In enterprise-wide digital transformations, this pace of change can make all the difference to success. Front-office departments, such as marketing, sales and services that can instantly demonstrate business benefits are often accepting and even eager to move to cloud. In comparison, back-office operations, such as finance and HR that are often encumbered with legacy systems and stringent regulatory guideline, and can be slower to buy in to change.

[ Related: Walmart’s Gigantic Private Cloud for Real-Time Inventory Control ]

One approach for success is to carefully plan targeted deployments in front-office operations first, then optimize and learn from these more visible and benefits-oriented changes. These early successes can be used to justify additional deployments and gain buy-in for changes in middle-office and back-office departments.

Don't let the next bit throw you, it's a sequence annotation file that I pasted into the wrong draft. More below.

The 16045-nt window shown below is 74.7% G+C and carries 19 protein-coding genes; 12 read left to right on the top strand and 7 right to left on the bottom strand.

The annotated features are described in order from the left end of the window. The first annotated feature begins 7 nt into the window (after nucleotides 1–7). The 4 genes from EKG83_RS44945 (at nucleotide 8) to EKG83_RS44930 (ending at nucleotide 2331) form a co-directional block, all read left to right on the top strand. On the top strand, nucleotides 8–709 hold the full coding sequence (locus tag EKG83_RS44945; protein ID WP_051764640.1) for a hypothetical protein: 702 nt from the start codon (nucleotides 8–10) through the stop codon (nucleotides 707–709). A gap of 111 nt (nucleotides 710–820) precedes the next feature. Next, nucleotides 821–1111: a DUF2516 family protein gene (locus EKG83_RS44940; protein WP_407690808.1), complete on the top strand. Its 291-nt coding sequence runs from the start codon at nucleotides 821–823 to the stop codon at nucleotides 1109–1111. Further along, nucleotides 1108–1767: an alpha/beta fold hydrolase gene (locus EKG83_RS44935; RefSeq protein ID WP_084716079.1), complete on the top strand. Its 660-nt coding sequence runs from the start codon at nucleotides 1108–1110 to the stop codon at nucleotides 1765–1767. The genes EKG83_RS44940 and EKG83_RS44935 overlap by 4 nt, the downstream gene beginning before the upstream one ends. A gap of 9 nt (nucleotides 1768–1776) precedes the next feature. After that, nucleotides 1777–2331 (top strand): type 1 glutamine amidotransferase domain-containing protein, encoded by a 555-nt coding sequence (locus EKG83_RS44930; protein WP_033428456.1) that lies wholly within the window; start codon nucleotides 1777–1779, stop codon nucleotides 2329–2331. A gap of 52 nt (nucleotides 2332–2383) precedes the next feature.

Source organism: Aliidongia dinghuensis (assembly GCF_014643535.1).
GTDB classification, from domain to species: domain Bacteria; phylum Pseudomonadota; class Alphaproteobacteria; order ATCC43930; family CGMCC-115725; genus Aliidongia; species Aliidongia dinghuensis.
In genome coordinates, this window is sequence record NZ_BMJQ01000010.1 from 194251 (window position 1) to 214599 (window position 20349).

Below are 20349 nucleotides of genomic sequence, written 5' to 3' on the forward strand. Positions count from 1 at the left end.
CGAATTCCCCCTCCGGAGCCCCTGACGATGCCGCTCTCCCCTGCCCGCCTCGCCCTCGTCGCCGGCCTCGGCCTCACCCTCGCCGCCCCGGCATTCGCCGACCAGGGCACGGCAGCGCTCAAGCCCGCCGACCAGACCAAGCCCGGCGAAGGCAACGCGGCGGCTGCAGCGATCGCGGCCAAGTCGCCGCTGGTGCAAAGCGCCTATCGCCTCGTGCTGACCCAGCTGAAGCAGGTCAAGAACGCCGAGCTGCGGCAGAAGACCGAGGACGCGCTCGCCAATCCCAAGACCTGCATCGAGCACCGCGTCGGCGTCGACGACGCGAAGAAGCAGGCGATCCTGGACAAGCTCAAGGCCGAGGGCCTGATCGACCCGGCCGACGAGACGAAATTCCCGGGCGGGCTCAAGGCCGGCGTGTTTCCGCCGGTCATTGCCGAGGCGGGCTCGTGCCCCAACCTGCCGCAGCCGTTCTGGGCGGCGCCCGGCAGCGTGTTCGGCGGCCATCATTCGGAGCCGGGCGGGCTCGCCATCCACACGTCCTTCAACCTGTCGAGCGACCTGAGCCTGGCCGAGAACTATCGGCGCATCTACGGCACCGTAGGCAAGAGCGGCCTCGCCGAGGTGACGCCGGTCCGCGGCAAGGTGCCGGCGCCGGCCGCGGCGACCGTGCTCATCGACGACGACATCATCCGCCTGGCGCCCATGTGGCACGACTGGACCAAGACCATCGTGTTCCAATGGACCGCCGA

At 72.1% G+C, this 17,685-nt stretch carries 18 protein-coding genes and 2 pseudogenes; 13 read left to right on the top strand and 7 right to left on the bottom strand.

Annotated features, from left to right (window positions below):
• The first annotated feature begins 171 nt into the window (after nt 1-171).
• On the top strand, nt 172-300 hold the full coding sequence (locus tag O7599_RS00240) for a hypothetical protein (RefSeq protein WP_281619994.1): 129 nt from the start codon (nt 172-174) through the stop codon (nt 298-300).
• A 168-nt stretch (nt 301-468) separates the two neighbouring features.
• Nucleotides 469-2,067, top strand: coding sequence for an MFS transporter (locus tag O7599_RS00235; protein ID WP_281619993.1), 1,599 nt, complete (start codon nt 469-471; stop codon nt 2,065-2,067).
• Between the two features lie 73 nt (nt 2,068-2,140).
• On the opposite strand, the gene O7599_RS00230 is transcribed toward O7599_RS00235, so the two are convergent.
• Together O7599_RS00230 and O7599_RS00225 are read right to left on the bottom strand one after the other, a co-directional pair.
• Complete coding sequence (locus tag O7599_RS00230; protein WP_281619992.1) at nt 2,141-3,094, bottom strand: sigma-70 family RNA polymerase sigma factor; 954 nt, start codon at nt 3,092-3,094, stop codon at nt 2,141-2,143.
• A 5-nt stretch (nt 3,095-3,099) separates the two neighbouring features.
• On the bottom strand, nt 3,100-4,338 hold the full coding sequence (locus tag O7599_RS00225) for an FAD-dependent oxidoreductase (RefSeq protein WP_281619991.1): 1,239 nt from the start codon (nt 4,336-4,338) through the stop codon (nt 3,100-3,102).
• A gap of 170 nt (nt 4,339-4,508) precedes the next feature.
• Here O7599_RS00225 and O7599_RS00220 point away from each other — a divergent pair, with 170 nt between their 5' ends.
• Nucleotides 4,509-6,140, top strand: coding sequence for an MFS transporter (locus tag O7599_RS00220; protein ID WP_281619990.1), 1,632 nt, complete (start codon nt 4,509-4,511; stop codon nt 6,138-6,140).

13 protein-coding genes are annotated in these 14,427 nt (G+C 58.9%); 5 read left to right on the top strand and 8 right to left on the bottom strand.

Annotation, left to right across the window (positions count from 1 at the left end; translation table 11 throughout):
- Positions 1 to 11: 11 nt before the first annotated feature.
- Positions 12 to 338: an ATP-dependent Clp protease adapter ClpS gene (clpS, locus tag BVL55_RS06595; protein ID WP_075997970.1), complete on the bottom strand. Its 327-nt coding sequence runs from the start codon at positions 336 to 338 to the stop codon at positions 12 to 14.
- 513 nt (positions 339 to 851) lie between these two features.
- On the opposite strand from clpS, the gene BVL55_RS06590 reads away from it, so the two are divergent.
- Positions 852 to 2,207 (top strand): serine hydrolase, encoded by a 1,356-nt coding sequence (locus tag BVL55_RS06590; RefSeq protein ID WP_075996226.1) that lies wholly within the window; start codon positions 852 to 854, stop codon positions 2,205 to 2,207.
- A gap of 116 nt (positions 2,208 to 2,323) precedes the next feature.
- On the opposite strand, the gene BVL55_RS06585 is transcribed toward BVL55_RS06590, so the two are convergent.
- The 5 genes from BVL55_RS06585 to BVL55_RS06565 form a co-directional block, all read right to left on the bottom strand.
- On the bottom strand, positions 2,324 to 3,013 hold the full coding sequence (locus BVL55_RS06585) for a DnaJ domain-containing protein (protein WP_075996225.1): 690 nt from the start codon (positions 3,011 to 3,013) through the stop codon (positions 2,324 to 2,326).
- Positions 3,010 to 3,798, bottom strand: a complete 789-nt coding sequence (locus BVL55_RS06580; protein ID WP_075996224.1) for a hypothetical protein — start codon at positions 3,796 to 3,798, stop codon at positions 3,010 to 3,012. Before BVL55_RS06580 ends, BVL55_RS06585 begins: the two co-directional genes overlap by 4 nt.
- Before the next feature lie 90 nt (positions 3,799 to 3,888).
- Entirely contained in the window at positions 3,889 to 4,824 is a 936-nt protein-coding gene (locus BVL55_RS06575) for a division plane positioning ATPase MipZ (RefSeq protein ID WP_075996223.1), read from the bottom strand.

To maintain a steady pace of change, it’s also critical to take a careful approach to the process of change. This can be done by defining a strategy up front, integrating in a planned way and then putting adoption strategies in place. Let’s look at each of these steps and the role they plan in success.3-foundations-of-cloud-based-enterprise-transformation-low-v3-01

  1. Definition: Your first step should be to identify opportunities to take advantage of the cloud in the most effective way. Create robust evaluation criteria, so the needs of the enterprise are met by the capabilities of the cloud platform. Envision how the cloud solution will translate into business transformation, and state it in clear objectives, benefits, and goals. Develop a comprehensive roadmap with the right activities, milestones, resources and budgets to realize change at the right pace.